No need to quiet down.

Photographer: Kiyoshi Ota/Getty Images

Hedge Fund Activists Are Japan's Best Friend

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Japan has New York hedge fund manager Daniel Loeb to thank for its biggest stock market surge since 1988. Investors have been taking inspiration from Loeb's surprising success with the Japanese robot maker Fanuc

When Loeb bought a stake in the notoriously opaque company earlier this year and started demanding changes, few in corporate Japan believed he would get anywhere. It's not just that Fanuc was known for its insularity; foreign activist investors had a long history of failure when dealing with corporate Japan.

So when Fanuc President Yoshiharu Inaba started heeding Loeb's demands -- inviting journalists to the company's campus near Mt. Fuji, opening a shareholder relations department and doubling the percentage of profit the company pays out to shareholders -- other foreign investors took note. They began flocking to the Nikkei stock exchange in hopes of getting at the trillions of dollars sitting on Japan's corporate balance sheets. (It's estimated that executives are hoarding cash that amounts to half the country's annual $4.9 trillion of output.)

But the stock surge doesn't represent a broader vote of confidence in Prime Minister Shinzo Abe's economic program -- nor should it. Abe has failed to carry out the bold structural reforms -- lowered trade barriers, less red tape for startups and loosened labor markets -- that he promised would enliven growth and boost corporate profits. Investors are aware that Japan's latest economic data isn't very good: Household spending is weak (down 1.3 percent in April), 340,000 people have given up on the labor market and inflation is back at zero.

But if Abe is wise, he will leverage the uptick in foreign investment to reignite his reform program. After all, Japan's new foreign investors are a demanding and vocal crowd, and their goals are broadly in alignment with Abe's. "They tend to speak out in ways that locals won't, adding to the pressure on management to change," says Jesper Koll, former head of research at JPMorgan Chase & Co. and adviser to Japan’s government. "That's something to be supported in the current environment, not silenced."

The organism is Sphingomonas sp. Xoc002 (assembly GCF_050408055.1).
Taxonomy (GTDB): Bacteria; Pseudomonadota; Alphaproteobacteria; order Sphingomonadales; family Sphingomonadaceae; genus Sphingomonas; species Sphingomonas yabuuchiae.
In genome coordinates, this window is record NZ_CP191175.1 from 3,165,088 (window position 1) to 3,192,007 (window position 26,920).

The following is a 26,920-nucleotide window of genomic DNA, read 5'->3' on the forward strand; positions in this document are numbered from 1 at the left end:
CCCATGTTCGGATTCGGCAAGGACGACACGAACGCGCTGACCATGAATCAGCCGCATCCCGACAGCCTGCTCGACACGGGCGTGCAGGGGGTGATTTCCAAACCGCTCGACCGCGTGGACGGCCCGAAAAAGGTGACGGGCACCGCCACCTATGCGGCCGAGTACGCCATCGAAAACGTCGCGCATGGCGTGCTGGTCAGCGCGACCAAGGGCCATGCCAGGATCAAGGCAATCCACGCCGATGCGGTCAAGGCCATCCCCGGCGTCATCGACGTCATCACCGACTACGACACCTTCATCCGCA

Abe has already started leading a charge for  more stringent corporate governance standards. Last year, Tokyo implemented a stewardship code urging investors to shame underperforming CEOs and introduced an index of 400 Japanese companies doing a good job of providing returns on investment. Last week, Abe unveiled a code of conduct for executives along with requests that companies increase the number of outside directors.

But Chicago money manager David Herro (with $35 billion in assets) says that for all Abe's efforts, Japan remains 30 years behind its peers in how its companies are run. Corporate Japan still indulges in cross-shareholdings and permits itself male-dominated boards, and the country's timid media does little to hold it to account. "Japan has gone from zero to two," Herro told Bloomberg News last week. "It’s improving. But we need to get to eight, nine or 10." Recent scandals at Takata (deadly airbags) and Toshiba (dodgy accounting), and Sharp's ongoing angling for a government rescue when it should be shedding unprofitable businesses, are a reminder of how far Japan still needs to go.

The good news is that some companies are starting to display the behavior Abe wants, and for which Loeb has been agitating. In the past year, Japan’s companies doled out record amounts of cash to investors -- $104 billion in the 12 months ended in March. The bad news is that the sluggish pace of Abe's reforms threatens to dampen the trend.

Abe has hoped that by weakening the yen by 30 percent, he could motivate companies to share their cash with workers, boost household spending and precipitate a virtuous economic cycle. That dynamic remains as elusive as ever. But in his efforts to nudge companies to become more competitive, Abe should encourage and highlight the efforts of activist investors trying to do the same. The next time Abe visits the New York Stock Exchange, as he did in 2013, he might even consider chartering a plane to bring more market agitators back to Tokyo.

This column does not necessarily reflect the opinion of Bloomberg View's editorial board or Bloomberg LP, its owners and investors.

To contact the author on this story:
Willie Pesek at wpesek@bloomberg.net

To contact the editor on this story:
Cameron Abadi at cabadi2@bloomberg.net